Signal to Noise ratio. . should I care?

Discussion in 'Archived Threads 2001-2004' started by Kyle_Y, Nov 12, 2001.

  1. Kyle_Y

    Kyle_Y Stunt Coordinator

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    I'm in the market for an A/V receiver. I noticed that as the receivers got more expensive, the the signal to noise ratio went up, I take it that this is a good thing. What is the signal to noise ratio, what does it mean, and should I be concerned with it?
     
  2. Saurav

    Saurav Cinematographer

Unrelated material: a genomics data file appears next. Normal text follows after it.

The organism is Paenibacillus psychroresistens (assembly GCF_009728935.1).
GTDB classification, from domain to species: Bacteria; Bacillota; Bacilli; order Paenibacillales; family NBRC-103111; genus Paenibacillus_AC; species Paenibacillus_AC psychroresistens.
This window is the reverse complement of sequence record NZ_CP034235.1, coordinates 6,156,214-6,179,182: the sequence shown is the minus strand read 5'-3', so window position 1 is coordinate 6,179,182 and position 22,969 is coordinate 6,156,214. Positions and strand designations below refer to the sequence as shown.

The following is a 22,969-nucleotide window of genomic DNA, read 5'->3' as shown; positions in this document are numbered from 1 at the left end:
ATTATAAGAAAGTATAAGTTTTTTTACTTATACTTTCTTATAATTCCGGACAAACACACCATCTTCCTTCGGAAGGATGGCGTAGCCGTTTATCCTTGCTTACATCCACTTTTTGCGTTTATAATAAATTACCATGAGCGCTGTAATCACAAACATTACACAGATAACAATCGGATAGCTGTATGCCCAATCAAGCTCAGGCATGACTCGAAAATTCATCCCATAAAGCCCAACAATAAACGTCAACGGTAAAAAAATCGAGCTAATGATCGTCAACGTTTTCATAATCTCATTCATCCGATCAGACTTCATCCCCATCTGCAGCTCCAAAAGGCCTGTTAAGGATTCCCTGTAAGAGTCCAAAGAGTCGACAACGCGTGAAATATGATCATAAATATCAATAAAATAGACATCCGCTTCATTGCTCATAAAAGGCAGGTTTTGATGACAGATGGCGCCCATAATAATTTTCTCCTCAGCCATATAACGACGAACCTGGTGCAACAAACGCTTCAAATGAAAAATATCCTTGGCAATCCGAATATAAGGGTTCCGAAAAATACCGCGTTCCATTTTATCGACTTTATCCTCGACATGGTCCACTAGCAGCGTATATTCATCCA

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    It means exactly what it says - it's the ratio of the signal level to noise level. It's one measure of how much noise the receiver adds when processing/amplifying a signal. Obviously, the higher the SNR, the better. How much does it matter? I wouldn't worry about it too much. This is IMO, but with receivers, you should narrow down your list based on features (formats, channels, power, etc.), and once you have a final list, try and listen to all of them. THD, SNR, and similar parameters are good to know, but they can often mislead you into buying something that looks good on paper, but sounds absolutely awful.
     

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